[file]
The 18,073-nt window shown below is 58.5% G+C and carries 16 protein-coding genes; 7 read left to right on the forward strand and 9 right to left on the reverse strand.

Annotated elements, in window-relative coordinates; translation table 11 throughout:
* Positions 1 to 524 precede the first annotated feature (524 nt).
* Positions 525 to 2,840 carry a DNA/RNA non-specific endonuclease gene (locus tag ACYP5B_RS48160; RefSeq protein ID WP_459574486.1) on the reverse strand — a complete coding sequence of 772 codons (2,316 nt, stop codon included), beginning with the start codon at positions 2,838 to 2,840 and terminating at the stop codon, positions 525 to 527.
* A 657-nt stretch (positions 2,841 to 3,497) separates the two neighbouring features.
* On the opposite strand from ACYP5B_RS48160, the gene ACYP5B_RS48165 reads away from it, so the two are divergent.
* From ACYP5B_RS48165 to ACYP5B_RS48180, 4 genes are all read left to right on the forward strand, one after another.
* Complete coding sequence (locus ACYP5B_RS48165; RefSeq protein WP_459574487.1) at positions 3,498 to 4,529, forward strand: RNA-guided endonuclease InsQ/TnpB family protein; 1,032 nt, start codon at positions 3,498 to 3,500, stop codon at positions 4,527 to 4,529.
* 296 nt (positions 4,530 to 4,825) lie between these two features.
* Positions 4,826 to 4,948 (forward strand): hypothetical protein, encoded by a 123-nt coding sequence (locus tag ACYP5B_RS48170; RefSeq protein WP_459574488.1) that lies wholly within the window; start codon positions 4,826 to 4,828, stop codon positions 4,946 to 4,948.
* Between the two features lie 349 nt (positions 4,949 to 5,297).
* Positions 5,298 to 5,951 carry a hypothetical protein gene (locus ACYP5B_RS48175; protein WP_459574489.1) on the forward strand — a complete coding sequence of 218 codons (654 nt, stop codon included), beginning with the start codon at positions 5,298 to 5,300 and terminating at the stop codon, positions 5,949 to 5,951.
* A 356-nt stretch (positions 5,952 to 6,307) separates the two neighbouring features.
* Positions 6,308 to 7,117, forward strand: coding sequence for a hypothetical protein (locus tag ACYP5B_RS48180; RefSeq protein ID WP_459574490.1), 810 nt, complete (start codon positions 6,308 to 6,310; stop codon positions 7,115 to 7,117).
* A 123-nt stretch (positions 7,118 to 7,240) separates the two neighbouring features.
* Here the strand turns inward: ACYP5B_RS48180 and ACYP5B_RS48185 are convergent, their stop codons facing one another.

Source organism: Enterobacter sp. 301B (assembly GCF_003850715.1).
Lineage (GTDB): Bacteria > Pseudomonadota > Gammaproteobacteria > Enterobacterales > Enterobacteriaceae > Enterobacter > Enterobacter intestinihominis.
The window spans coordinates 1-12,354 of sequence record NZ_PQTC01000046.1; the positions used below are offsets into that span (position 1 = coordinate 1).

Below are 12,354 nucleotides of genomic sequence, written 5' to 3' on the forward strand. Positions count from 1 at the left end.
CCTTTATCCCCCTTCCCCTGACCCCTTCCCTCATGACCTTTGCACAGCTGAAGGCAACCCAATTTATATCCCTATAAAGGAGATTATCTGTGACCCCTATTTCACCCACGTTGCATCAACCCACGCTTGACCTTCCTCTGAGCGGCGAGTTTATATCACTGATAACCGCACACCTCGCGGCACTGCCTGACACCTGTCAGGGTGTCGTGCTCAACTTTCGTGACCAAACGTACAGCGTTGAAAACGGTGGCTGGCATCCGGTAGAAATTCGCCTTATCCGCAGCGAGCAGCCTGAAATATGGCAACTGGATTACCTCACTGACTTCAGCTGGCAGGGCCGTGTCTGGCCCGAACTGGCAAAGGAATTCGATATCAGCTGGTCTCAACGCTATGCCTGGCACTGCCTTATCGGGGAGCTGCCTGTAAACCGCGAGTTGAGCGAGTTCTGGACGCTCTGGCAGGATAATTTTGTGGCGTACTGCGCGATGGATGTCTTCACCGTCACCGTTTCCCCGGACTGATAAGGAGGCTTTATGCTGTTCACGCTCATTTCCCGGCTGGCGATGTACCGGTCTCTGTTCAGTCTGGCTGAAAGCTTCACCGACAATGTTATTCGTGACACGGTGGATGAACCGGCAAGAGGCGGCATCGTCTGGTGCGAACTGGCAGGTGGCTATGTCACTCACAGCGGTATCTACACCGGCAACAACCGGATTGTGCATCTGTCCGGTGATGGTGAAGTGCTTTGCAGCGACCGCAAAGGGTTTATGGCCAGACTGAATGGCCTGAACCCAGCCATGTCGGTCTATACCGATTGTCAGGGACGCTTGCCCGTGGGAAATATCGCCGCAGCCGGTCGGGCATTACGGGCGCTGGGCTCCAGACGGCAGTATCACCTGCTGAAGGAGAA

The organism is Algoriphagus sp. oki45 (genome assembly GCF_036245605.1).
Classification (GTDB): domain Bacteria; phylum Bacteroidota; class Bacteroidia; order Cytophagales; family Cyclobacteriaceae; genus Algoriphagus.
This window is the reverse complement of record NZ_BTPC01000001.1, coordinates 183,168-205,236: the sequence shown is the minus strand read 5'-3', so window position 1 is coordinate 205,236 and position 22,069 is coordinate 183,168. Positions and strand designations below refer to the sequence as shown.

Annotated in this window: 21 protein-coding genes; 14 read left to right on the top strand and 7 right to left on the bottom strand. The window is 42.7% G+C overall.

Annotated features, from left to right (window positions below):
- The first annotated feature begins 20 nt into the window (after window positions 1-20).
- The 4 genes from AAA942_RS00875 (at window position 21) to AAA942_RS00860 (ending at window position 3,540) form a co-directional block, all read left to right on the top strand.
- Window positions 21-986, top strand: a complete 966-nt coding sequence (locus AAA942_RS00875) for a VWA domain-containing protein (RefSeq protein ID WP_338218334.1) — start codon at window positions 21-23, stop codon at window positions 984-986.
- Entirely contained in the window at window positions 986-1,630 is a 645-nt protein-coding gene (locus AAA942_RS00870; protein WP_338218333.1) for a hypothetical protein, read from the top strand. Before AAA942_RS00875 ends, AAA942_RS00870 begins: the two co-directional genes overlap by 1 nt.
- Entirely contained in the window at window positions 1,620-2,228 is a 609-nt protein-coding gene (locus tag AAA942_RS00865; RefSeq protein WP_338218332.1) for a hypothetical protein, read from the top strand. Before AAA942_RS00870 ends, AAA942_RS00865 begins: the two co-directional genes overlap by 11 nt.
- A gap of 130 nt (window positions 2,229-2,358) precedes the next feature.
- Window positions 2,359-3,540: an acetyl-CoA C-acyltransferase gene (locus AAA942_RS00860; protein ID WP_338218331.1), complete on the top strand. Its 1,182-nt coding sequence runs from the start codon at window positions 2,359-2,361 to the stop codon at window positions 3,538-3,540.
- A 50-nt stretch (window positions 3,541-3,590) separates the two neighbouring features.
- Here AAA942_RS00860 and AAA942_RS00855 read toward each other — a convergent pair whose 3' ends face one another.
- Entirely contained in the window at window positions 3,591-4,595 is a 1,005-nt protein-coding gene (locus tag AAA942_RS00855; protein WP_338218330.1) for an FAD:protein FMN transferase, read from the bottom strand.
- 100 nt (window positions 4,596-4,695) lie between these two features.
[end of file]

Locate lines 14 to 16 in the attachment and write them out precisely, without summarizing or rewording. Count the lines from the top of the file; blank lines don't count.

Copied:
* Positions 6,308 to 7,117, forward strand: coding sequence for a hypothetical protein (locus tag ACYP5B_RS48180; RefSeq protein ID WP_459574490.1), 810 nt, complete (start codon positions 6,308 to 6,310; stop codon positions 7,115 to 7,117).
* A 123-nt stretch (positions 7,118 to 7,240) separates the two neighbouring features.
* Here the strand turns inward: ACYP5B_RS48180 and ACYP5B_RS48185 are convergent, their stop codons facing one another.